(EnergyAsia, August 29 2013, Thursday) — Report from the September 2013 issue of EnergyAsia Report.

US WTI and North Sea Brent crude oil prices continued to edge higher on fears that the US and its allies could make good on their threats to launch a military attack on Syria.

In New York, US WTI ended Wednesday trade at US$110.10 a barrel after hitting a 33-month high of US$112.15, while Brent climbed to a six-month peak of US$117.34 a barrel.

The West is threatening action against the regime of President Assad following reports of a deadly chemical attack on civilians in Syria last week. While US and British officials insist the evidence against the Syrian government is real and “undeniable”, doubts have begun to creep in as to who might have launched the attack.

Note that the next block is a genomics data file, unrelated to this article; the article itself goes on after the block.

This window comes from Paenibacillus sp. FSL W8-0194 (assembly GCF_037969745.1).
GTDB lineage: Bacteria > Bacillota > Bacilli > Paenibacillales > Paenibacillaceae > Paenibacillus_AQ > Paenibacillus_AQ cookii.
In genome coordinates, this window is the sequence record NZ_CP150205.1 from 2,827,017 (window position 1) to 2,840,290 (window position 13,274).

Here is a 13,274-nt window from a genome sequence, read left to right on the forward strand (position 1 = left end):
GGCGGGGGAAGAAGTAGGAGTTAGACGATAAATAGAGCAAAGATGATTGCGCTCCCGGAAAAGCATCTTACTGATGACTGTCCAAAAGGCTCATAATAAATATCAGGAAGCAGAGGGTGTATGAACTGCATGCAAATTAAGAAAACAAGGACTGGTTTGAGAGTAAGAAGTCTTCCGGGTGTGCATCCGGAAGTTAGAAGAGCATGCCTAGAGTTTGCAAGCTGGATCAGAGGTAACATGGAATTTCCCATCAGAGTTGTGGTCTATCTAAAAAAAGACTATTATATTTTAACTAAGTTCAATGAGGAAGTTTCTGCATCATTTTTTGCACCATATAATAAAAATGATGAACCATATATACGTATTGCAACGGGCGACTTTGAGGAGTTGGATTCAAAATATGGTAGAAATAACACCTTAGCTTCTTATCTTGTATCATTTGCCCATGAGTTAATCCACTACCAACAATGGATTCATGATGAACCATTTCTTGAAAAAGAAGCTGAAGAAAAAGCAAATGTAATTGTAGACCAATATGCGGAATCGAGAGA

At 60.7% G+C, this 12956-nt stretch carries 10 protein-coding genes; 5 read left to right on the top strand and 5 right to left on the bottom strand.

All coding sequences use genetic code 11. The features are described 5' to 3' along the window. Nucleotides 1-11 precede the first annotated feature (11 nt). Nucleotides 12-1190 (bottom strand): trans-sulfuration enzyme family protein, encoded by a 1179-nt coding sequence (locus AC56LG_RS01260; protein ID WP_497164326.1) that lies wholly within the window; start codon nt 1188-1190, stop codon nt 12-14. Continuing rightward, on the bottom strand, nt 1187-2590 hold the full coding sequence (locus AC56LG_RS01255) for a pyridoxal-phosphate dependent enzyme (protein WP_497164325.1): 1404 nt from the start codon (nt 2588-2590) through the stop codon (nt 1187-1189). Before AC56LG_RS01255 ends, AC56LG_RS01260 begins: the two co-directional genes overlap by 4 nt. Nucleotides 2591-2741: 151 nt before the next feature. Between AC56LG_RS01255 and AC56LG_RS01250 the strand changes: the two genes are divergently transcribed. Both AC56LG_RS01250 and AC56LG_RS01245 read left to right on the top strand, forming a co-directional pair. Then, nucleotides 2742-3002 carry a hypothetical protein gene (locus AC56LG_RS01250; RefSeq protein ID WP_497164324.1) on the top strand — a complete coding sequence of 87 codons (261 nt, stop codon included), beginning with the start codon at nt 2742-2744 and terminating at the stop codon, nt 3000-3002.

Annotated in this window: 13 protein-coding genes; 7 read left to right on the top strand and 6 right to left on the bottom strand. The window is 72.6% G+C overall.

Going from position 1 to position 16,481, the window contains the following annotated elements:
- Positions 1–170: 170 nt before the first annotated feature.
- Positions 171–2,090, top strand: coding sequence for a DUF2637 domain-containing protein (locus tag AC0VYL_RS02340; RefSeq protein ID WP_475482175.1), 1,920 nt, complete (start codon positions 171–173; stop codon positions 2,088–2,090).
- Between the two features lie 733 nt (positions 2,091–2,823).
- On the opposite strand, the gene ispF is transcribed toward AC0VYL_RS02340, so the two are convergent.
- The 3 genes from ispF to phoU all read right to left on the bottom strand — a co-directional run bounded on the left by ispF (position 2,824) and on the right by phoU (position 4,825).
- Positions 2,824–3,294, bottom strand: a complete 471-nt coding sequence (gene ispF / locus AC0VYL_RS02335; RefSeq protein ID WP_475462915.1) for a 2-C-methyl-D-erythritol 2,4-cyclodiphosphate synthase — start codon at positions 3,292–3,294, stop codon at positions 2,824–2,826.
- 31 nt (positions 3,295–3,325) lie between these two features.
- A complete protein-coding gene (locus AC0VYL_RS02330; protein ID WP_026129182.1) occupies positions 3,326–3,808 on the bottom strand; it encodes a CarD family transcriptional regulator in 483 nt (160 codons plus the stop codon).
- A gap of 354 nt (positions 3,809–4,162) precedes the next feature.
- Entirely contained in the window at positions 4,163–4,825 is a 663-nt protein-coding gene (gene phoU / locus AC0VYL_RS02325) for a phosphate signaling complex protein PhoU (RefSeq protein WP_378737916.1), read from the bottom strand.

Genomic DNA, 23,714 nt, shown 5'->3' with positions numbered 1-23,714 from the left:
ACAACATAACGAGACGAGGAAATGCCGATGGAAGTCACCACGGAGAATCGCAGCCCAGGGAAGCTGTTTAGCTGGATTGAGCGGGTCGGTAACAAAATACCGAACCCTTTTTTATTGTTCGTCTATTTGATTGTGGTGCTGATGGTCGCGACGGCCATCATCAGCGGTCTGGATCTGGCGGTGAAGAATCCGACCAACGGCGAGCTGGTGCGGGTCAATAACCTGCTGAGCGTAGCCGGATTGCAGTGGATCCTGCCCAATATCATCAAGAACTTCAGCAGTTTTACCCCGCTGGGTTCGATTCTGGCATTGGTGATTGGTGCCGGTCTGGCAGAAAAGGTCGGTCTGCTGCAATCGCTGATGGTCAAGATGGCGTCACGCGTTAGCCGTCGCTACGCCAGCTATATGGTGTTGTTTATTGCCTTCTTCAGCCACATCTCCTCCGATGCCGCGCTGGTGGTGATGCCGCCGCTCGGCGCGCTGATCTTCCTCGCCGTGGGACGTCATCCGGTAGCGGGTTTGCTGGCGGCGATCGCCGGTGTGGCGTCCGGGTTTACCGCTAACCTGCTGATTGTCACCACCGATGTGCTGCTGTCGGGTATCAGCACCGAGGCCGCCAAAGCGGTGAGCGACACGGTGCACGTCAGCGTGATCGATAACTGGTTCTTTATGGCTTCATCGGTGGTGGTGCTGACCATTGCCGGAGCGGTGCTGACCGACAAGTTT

Amid growing opposition from within the US and Europe as well as from Russia and China, war may yet be avoided, and oil prices could face a downward correction.

Analysts from French bank SocGen said oil prices could surge to US$150 a barrel within a week of an all-out war.

Earlier, the world’s three leading energy agencies disagreed over what lies ahead in view of the shifting global economic picture. Last month, the IEA, EIA and OPEC had presented a rare bullish consensus calling for stronger oil demand growth over the next two years.

The US Energy Information Administration (EIA) has reduced its global oil demand forecasts for the next two years in complete disagreement with the Organisation of Petroleum Exporting Countries (OPEC) which has raised its growth predictions for both years. The International Energy Agency (IEA) has taken the middle road by raising this year’s forecast growth and reducing next year’s.